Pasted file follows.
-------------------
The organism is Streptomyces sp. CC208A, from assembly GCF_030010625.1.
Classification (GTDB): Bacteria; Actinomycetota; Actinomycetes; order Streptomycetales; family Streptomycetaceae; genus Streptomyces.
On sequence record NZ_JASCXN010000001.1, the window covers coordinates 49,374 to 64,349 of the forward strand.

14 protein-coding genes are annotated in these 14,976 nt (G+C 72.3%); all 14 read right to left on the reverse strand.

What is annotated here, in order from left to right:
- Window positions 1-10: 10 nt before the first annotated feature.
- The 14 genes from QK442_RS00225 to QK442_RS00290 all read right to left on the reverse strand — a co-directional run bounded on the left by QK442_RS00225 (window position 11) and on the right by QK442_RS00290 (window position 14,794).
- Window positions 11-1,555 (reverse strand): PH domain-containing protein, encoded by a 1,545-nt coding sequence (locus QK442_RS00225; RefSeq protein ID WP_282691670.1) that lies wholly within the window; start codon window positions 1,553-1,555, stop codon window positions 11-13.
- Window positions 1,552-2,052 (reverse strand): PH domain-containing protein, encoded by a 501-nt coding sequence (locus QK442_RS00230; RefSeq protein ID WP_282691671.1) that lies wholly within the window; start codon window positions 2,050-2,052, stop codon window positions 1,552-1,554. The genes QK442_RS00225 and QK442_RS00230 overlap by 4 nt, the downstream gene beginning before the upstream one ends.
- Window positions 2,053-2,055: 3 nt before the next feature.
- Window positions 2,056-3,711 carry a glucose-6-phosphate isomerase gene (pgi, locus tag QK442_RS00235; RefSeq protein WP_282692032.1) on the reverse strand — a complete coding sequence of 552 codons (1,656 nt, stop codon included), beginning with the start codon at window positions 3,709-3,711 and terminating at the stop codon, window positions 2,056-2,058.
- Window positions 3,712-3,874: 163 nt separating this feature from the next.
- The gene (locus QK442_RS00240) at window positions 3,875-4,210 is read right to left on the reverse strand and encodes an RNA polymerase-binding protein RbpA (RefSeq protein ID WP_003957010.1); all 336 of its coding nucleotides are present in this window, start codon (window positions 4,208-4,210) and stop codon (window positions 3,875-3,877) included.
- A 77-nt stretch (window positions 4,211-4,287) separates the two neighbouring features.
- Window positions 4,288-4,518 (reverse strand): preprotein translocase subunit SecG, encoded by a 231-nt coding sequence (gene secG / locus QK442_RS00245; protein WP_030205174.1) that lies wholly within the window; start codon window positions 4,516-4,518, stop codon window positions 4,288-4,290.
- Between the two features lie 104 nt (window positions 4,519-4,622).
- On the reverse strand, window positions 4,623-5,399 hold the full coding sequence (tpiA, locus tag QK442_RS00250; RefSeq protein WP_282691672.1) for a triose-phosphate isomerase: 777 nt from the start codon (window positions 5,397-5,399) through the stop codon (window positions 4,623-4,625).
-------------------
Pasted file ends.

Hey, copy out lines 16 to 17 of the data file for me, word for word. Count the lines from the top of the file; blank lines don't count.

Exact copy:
- Between the two features lie 104 nt (window positions 4,519-4,622).
- On the reverse strand, window positions 4,623-5,399 hold the full coding sequence (tpiA, locus tag QK442_RS00250; RefSeq protein WP_282691672.1) for a triose-phosphate isomerase: 777 nt from the start codon (window positions 5,397-5,399) through the stop codon (window positions 4,623-4,625).